Hello, my name is Lainey and I have a TikTok addiction. Welp…the first step is admitting it, right?
To quote the devil itself: “I downloaded TikTok as a joke and now I’m addicted.”
I started watching these 15 second viral videos because I kept seeing a few that permeated other social media platforms. Originally, I refused to touch the app because it evolved from Musical.ly, a lip-syncing video app that came right after the fall of Vine. I held a lot of animosity because of Vine and Musical.ly’s overlapping lifespan. Little did I know that TikTok could fill the Vine-sized hole in my heart.
So what did I do when I wanted to know more about this tremendously delightful waste of time—naturally, I turned to my safe space: podcasts. I found myself looking for any podcast episode related to TikTok.
I listened to “The Strange World of TikTok” from The Guardian and “How TikTok Took Over the World” from eMarketer.
First of all, what the app is: a platform for making short videos, usually with music. What it’s not: VINE. or traditional social media where you interact with people you may know in real life. Also, unlike Vine, it doesn’t feel like you are getting content created by a friend. The algorithm is chaotic and creators don’t yet have the strong brands that are associated with other platforms, such as YouTube. Although I’m a cynic and have hope that creators will find a way to monetize—which was one of the biggest reasons for the downfall of Vine. Ok, I’ll stop talking about Vine now. Vine.
According to these podcast episodes, there are half a billion users as of October of 2019, with 65 million residing in the U.S. (as of a year ago). They are mainly younger users—although I resent that generalization. TikTok comes in third—a solid bronze—behind Facebook and Instagram as the largest social media platform. The podcast hosts contribute TikTok’s popularity to being more entertaining than traditional social media platforms or news-based websites, allowing you to escape for a while. I can speak from experience—you get lost for a little too long. They also highlighted some of the negative press the app has received, mainly censorship (it’s owned by a Chinese company) and lack of continuity within community guidelines.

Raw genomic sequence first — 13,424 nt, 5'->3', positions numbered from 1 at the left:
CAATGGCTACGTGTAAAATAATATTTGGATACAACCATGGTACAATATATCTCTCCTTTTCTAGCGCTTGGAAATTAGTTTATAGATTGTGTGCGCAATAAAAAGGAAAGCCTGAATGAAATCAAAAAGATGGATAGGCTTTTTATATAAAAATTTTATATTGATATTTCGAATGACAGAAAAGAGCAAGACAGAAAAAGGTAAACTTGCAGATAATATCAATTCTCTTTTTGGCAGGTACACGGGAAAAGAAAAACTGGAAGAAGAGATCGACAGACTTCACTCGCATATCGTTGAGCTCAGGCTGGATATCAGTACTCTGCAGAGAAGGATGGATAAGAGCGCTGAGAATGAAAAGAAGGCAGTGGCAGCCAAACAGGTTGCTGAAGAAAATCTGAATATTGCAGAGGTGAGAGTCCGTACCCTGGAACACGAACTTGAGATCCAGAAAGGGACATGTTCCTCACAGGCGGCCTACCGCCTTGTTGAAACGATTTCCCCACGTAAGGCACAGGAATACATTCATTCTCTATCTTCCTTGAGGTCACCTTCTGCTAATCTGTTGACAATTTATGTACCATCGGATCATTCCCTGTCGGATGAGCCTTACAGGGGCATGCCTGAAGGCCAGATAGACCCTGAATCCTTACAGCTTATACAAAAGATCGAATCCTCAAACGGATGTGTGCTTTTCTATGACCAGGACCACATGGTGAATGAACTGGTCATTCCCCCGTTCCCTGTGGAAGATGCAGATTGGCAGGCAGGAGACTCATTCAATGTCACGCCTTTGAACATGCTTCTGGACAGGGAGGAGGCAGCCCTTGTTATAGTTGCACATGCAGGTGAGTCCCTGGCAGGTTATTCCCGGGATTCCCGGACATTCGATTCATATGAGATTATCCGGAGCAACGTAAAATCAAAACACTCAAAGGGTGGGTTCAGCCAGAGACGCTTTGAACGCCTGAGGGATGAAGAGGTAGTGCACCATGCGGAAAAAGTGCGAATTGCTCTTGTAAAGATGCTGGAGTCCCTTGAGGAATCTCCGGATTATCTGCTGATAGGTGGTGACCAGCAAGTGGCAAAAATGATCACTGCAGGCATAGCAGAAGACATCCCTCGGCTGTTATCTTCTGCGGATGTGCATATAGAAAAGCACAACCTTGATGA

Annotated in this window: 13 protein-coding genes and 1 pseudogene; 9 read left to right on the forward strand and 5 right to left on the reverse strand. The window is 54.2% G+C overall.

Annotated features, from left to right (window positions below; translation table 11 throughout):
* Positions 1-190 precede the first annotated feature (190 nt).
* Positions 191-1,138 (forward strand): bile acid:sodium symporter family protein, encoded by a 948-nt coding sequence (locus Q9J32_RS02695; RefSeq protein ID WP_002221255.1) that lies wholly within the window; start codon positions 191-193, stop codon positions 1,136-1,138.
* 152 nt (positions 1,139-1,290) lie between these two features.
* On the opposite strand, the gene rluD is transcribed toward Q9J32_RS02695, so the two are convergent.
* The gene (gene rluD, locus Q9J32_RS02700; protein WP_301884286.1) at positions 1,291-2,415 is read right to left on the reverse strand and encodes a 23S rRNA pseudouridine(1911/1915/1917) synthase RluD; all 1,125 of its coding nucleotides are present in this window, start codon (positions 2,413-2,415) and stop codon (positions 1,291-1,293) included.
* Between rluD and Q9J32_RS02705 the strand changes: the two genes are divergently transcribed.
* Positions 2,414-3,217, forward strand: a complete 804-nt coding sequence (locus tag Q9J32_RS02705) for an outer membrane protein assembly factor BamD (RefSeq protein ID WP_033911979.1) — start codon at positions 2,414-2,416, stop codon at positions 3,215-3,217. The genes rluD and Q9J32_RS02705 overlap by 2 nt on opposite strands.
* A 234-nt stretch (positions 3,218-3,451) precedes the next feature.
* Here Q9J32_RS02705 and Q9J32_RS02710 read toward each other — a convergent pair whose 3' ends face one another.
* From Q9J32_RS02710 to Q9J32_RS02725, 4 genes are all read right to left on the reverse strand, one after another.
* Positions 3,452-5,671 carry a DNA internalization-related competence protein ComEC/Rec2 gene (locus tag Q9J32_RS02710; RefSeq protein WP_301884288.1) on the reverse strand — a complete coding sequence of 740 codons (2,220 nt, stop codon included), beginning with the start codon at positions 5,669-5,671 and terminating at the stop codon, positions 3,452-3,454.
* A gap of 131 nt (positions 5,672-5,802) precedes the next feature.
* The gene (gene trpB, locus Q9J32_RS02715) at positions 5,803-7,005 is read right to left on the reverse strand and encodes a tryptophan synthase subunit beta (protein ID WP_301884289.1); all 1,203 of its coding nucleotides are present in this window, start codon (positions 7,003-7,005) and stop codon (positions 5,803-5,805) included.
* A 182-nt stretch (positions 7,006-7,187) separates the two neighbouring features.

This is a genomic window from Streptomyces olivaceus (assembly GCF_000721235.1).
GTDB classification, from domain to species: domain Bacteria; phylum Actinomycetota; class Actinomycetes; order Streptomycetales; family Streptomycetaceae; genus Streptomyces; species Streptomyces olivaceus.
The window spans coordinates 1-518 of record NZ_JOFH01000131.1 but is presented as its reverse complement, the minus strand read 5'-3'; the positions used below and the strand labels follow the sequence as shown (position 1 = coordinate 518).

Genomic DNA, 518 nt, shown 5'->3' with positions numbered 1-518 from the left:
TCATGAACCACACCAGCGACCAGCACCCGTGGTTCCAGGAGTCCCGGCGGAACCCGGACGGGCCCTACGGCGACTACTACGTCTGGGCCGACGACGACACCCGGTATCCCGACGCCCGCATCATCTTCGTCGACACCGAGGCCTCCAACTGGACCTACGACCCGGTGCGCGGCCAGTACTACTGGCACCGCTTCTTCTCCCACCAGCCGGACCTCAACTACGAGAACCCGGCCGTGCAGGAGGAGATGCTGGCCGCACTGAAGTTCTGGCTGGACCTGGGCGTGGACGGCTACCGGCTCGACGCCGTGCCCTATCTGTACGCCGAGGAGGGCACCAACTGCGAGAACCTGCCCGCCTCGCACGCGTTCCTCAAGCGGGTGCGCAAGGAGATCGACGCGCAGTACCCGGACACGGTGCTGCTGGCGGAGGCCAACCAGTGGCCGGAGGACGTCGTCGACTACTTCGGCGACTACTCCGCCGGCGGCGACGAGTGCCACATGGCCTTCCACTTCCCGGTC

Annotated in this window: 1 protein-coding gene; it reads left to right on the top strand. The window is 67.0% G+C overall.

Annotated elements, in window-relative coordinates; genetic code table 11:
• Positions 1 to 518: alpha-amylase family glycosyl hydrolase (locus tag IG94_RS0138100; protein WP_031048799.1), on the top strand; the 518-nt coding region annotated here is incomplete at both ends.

I’m very interested in how this app will grow, change, or even possibly peter out. I predict that they will find ways to slip in ads or create experiences around products, much like Snapchat. I mean, look at what the Washington Post has built in a very short time. (For more information, listen to this podcast episode with the WP‘s TikTok Mastermind, Dave Jorgenson) But overall, I’m glad that there is another platform that allows the younger generation space to think creatively and—more importantly—laugh. Much like an older platform that won’t be named.
Now, on to your TikTok education. I picked five of my favorites that will give you an idea of some of the trends. First, see this ‘ready player one’ gamer trend. Then there is the perfect encapsulation of music meets comedy that the app does so well here. Now, here’s a way to explain TikTok to your Boomer family members. This one is just funny no matter who you are. And lastly, this one explains how I feel in 2019 vs 2020 about TikTok.
Enjoy and find a friend that can rein you in after a major TikTok binge (Alex).